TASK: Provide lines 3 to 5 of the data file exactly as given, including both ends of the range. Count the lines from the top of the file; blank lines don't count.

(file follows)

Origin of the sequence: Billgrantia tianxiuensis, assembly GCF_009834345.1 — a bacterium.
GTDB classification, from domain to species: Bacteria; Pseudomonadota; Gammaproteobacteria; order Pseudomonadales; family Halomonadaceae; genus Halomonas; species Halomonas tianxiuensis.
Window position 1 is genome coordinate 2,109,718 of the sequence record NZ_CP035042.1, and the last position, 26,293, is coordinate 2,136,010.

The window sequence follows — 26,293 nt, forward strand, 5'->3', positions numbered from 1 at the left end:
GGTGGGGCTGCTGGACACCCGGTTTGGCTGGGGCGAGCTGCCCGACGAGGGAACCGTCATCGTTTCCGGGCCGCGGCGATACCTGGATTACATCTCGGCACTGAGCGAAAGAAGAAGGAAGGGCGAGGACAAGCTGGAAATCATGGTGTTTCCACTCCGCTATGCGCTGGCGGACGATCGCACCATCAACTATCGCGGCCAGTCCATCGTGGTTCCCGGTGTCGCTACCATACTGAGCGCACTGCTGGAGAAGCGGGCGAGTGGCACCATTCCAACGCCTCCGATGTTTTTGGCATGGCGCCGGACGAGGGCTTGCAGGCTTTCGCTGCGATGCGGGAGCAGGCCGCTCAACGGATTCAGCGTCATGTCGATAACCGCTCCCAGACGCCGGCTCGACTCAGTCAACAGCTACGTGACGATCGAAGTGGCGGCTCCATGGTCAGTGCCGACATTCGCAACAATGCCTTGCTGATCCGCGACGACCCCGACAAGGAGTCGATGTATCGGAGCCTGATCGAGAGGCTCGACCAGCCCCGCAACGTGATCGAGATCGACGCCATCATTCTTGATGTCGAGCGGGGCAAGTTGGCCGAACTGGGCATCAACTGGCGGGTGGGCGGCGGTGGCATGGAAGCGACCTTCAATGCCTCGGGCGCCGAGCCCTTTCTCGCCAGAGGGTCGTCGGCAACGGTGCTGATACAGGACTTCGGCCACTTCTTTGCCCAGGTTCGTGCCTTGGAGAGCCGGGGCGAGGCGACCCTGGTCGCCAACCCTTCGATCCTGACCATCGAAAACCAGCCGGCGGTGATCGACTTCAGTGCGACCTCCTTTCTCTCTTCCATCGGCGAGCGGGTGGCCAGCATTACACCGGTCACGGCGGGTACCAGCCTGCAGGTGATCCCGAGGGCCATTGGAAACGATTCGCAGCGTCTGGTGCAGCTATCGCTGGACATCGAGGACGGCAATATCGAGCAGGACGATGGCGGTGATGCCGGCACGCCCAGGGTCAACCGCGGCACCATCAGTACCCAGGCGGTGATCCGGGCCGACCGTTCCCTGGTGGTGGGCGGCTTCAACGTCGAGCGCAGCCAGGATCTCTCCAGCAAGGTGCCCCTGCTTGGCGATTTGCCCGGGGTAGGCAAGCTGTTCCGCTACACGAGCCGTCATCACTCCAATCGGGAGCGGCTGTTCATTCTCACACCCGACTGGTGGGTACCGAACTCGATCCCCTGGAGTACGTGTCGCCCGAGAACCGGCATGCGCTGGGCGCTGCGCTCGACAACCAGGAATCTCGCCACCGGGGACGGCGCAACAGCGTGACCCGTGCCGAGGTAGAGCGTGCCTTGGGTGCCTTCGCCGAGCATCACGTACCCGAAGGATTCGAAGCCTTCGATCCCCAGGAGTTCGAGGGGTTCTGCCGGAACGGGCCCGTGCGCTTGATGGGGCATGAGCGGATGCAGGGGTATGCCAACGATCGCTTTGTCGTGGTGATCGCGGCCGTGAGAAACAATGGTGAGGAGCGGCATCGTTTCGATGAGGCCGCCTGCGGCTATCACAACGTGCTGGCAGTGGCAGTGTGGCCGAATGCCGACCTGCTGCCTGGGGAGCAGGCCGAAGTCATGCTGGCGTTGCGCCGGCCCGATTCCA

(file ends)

Window position 1 is genome coordinate 2,109,718 of the sequence record NZ_CP035042.1, and the last position, 26,293, is coordinate 2,136,010.

The window sequence follows — 26,293 nt, forward strand, 5'->3', positions numbered from 1 at the left end:
GGTGGGGCTGCTGGACACCCGGTTTGGCTGGGGCGAGCTGCCCGACGAGGGAACCGTCATCGTTTCCGGGCCGCGGCGATACCTGGATTACATCTCGGCACTGAGCGAAAGAAGAAGGAAGGGCGAGGACAAGCTGGAAATCATGGTGTTTCCACTCCGCTATGCGCTGGCGGACGATCGCACCATCAACTATCGCGGCCAGTCCATCGTGGTTCCCGGTGTCGCTACCATACTGAGCGCACTGCTGGAGAAGCGGGCGAGTGGCACCATTCCAACGCCTCCGATGTTTTTGGCATGGCGCCGGACGAGGGCTTGCAGGCTTTCGCTGCGATGCGGGAGCAGGCCGCTCAACGGATTCAGCGTCATGTCGATAACCGCTCCCAGACGCCGGCTCGACTCAGTCAACAGCTACGTGACGATCGAAGTGGCGGCTCCATGGTCAGTGCCGACATTCGCAACAATGCCTTGCTGATCCGCGACGACCCCGACAAGGAGTCGATGTATCGGAGCCTGATCGAGAGGCTCGACCAGCCCCGCAACGTGATCGAGATCGACGCCATCATTCTTGATGTCGAGCGGGGCAAGTTGGCCGAACTGGGCATCAACTGGCGGGTGGGCGGCGGTGGCATGGAAGCGACCTTCAATGCCTCGGGCGCCGAGCCCTTTCTCGCCAGAGGGTCGTCGGCAACGGTGCTGATACAGGACTTCGGCCACTTCTTTGCCCAGGTTCGTGCCTTGGAGAGCCGGGGCGAGGCGACCCTGGTCGCCAACCCTTCGATCCTGACCATCGAAAACCAGCCGGCGGTGATCGACTTCAGTGCGACCTCCTTTCTCTCTTCCATCGGCGAGCGGGTGGCCAGCATTACACCGGTCACGGCGGGTACCAGCCTGCAGGTGATCCCGAGGGCCATTGGAAACGATTCGCAGCGTCTGGTGCAGCTATCGCTGGACATCGAGGACGGCAATATCGAGCAGGACGATGGCGGTGATGCCGGCACGCCCAGGGTCAACCGCGGCACCATCAGTACCCAGGCGGTGATCCGGGCCGACCGTTCCCTGGTGGTGGGCGGCTTCAACGTCGAGCGCAGCCAGGATCTCTCCAGCAAGGTGCCCCTGCTTGGCGATTTGCCCGGGGTAGGCAAGCTGTTCCGCTACACGAGCCGTCATCACTCCAATCGGGAGCGGCTGTTCATTCTCACACCCGACTGGTGGGTACCGAACTCGATCCCCTGGAGTACGTGTCGCCCGAGAACCGGCATGCGCTGGGCGCTGCGCTCGACAACCAGGAATCTCGCCACCGGGGACGGCGCAACAGCGTGACCCGTGCCGAGGTAGAGCGTGCCTTGGGTGCCTTCGCCGAGCATCACGTACCCGAAGGATTCGAAGCCTTCGATCCCCAGGAGTTCGAGGGGTTCTGCCGGAACGGGCCCGTGCGCTTGATGGGGCATGAGCGGATGCAGGGGTATGCCAACGATCGCTTTGTCGTGGTGATCGCGGCCGTGAGAAACAATGGTGAGGAGCGGCATCGTTTCGATGAGGCCGCCTGCGGCTATCACAACGTGCTGGCAGTGGCAGTGTGGCCGAATGCCGACCTGCTGCCTGGGGAGCAGGCCGAAGTCATGCTGGCGTTGCGCCGGCCCGATTCCA